Artist Paul McCarthy describes the improvisational process and performances behind the video work Piccadilly Circus (2003). Filmed at an unoccupied London bank before being renovated by Hauser & Wirth gallery in 2002, and shot several months before the start of the Iraq War, the work features costumed players in the roles of President George W. Bush, Osama Bin Laden, and the Queen Mum (in three versions).
Paul McCarthy’s video-taped performances and provocative multimedia installations lampoon polite society, ridicule authority, and bombard the viewer with a sensory overload of often sexually-tinged, violent imagery. With irreverent wit, McCarthy often takes aim at cherished American myths and icons—Walt Disney, the Western, and even the Modern Artist—adding a touch of malice to subjects that have been traditionally revered for their innocence or purity. Whether conflating real-world political figures with fantastical characters such as Santa Claus, or treating erotic and abject content with frivolity and charm, McCarthy’s work confuses codes, mixes high and low culture, and provokes an analysis of fundamental beliefs.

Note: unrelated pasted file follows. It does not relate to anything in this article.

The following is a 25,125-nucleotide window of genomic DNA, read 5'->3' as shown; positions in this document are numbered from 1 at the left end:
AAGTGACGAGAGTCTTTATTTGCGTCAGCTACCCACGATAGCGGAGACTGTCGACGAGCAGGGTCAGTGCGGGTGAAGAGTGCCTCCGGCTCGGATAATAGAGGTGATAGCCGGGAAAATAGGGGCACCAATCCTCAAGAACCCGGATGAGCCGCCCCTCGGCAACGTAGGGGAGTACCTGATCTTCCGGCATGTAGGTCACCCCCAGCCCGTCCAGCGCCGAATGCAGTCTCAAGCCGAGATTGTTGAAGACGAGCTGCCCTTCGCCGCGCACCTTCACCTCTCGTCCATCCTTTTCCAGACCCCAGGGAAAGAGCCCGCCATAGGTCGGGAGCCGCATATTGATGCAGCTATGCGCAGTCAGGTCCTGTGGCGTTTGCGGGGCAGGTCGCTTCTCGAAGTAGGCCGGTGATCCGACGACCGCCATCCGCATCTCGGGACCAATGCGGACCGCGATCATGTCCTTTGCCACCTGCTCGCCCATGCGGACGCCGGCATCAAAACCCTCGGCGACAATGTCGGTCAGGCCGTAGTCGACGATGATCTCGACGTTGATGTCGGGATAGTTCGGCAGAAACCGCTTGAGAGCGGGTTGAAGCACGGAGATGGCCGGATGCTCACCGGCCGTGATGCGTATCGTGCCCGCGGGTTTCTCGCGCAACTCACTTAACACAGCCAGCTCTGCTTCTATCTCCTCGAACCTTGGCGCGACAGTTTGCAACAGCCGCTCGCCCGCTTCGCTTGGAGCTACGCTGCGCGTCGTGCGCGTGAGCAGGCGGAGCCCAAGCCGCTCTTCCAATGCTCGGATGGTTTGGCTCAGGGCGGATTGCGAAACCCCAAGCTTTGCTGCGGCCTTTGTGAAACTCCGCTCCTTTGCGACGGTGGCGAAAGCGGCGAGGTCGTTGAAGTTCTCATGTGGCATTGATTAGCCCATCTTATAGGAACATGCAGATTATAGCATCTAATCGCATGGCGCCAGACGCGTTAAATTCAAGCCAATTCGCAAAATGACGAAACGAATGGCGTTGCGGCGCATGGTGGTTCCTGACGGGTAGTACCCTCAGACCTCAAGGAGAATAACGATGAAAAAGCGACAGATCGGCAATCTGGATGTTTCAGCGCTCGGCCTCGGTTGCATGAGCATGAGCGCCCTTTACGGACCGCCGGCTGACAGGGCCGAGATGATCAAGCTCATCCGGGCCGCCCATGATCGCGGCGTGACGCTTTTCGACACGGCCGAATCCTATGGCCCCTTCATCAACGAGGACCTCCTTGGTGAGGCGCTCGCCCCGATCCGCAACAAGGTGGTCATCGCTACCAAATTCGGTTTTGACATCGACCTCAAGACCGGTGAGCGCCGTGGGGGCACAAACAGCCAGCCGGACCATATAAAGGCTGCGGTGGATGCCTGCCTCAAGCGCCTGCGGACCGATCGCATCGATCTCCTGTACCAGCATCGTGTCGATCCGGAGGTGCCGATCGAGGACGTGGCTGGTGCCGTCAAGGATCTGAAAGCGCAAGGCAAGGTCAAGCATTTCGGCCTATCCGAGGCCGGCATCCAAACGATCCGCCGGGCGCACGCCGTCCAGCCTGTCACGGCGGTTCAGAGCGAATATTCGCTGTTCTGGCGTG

McCarthy’s current exhibition of drawings WHITE SNOW is on view at Hauser & Wirth in New York through December 24th, 2009. Works in the exhibition draw upon the 19th century German folk tale ‘Snow White’ (‘Schneewittchen’) as well as its modern interpretation by Walt Disney.